The following figures are provided as an example of results of an embodiment of the present invention, in regard to dynamic performance and wear. The examples are provided for illustrative purposes and are not intended to be limiting.

FIG. 7 shows a graphical representation of an operational vibration comparison of a contact stop/start (CSS) in which a DLC coating is not utilized on a stationary component or a rotational component. Measurements of amplitude and frequency were taken at zero CSS (thin dotted line) and at 11,000 CSS (thick solid line). As can be observed in comparing the 0 CSS line with the 11,000 CSS line, dynamic performance degrades when a DLC coating is not utilized on a bearing surface.

In operation, and as referred to herein, a typical CSS commences when a data transducing head begins to slide against the surface of the disk as the disk begins to rotate. Upon reaching a predetermined high rotational speed, the head floats in air at a predetermined distance from the surface of the disk where it is maintained during reading and recording operations. Upon terminating operation of the disk drive, the head again begins to slide against the surface of the disk and eventually stops in contact with and pressing against the disk. Each time the head and disk assembly is driven, the sliding surface of the head repeats the cyclic operation consisting of stopping, sliding against the surface of the disk, floating in the air, sliding against the surface of the disk and stopping.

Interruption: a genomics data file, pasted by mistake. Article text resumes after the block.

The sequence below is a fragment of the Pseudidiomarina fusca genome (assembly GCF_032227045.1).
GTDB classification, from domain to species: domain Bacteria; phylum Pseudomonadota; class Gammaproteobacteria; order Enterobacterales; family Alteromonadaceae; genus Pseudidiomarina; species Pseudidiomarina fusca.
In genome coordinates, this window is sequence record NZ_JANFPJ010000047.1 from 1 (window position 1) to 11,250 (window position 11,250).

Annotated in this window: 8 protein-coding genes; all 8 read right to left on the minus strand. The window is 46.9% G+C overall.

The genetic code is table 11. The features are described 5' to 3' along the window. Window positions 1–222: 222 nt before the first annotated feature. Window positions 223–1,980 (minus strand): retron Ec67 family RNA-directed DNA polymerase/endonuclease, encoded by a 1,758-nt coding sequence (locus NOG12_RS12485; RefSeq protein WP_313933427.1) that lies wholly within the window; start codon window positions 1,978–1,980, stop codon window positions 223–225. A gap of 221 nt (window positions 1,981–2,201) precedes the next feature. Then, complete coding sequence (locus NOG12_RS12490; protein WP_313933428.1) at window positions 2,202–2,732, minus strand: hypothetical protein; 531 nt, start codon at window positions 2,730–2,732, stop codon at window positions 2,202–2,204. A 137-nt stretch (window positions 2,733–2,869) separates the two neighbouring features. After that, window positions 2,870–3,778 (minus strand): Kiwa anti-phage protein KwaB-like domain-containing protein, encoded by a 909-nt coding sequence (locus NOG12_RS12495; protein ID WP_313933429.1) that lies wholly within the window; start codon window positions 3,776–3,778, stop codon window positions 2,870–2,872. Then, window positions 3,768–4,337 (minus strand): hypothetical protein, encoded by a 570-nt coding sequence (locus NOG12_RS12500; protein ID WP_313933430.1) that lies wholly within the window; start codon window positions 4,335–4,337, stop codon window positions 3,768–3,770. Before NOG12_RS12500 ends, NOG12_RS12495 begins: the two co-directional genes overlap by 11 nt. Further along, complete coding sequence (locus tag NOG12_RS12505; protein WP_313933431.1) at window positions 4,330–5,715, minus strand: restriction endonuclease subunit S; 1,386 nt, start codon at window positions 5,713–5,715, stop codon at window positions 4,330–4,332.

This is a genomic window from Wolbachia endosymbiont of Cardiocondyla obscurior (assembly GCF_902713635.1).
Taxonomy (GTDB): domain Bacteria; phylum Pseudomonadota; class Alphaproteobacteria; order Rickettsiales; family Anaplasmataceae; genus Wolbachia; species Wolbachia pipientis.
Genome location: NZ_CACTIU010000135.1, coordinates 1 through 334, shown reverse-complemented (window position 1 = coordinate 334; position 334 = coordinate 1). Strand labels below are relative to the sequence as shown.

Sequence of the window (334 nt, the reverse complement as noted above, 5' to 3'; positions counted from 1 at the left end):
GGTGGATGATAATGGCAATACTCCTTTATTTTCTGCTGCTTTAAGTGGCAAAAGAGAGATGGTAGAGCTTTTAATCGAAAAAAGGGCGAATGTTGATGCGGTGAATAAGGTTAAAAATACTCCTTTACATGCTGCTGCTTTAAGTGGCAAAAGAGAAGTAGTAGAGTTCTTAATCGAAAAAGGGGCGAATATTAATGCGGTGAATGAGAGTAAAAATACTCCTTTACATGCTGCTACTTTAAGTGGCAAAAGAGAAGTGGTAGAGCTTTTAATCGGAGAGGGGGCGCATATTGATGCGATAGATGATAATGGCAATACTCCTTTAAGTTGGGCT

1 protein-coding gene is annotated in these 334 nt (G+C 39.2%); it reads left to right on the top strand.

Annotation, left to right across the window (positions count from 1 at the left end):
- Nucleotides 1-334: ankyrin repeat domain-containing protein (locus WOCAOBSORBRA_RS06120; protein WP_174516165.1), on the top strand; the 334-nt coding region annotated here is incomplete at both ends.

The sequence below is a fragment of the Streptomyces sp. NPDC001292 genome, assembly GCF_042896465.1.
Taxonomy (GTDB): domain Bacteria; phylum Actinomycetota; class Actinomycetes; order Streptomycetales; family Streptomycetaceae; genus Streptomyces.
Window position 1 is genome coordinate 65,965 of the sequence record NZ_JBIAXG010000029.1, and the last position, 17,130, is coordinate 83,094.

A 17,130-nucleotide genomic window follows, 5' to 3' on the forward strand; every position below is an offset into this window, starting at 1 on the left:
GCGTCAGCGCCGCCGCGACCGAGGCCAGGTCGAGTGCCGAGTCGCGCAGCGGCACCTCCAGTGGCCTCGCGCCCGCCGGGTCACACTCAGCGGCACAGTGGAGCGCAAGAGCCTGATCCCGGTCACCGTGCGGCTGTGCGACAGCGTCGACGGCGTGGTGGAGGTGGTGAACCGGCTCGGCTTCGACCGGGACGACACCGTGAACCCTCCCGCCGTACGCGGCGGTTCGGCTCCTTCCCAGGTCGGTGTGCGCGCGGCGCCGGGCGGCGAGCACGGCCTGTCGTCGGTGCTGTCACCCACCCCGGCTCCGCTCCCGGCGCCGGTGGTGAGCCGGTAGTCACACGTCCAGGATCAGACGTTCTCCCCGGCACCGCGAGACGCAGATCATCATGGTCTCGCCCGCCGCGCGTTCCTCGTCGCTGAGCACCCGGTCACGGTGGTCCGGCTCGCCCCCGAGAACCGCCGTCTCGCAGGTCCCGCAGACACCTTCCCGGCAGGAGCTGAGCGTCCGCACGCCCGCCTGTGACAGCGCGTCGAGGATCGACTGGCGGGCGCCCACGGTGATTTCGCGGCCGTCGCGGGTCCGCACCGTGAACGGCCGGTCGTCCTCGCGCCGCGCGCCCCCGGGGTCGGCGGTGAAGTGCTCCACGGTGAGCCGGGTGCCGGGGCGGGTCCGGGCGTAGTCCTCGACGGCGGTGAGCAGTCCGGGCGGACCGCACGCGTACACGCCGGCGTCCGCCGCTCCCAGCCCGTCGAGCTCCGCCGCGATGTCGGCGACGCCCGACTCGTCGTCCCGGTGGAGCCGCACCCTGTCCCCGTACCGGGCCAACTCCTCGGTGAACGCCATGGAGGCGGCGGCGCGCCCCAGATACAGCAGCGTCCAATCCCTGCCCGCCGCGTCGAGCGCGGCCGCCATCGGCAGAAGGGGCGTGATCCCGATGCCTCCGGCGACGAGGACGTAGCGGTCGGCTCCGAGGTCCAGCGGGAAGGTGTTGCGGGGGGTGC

The present invention is useful, in part, to minimize or prevent any effects that CSS might have on bearing surfaces. That is, when the head is in contact with the disk, the bearing surfaces are similarly in contact, for example, the shaft and sleeve surfaces. Wear can result when the bearing surfaces are in contact, and the coating provided in the present invention ensures negligible wear or no wear on the contacting bearing surfaces.

FIG. 8 shows a graphical representation of an operational vibration comparison of a contact stop/start (CSS) in which a DLC coating is utilized on a stationary component or a rotational component, as provided by an embodiment of the present invention. Similar to FIG. 7, measurements were taken of amplitude and frequency at zero CSS (thin dotted line) and at 11,000 CSS (thick solid line). As can be observed in comparing the 0 CSS line with the 11,000 CSS line, dynamic performance does not degrade in the case when utilizing a DLC coating as it does in the case when not utilizing a DLC coating on a bearing surface.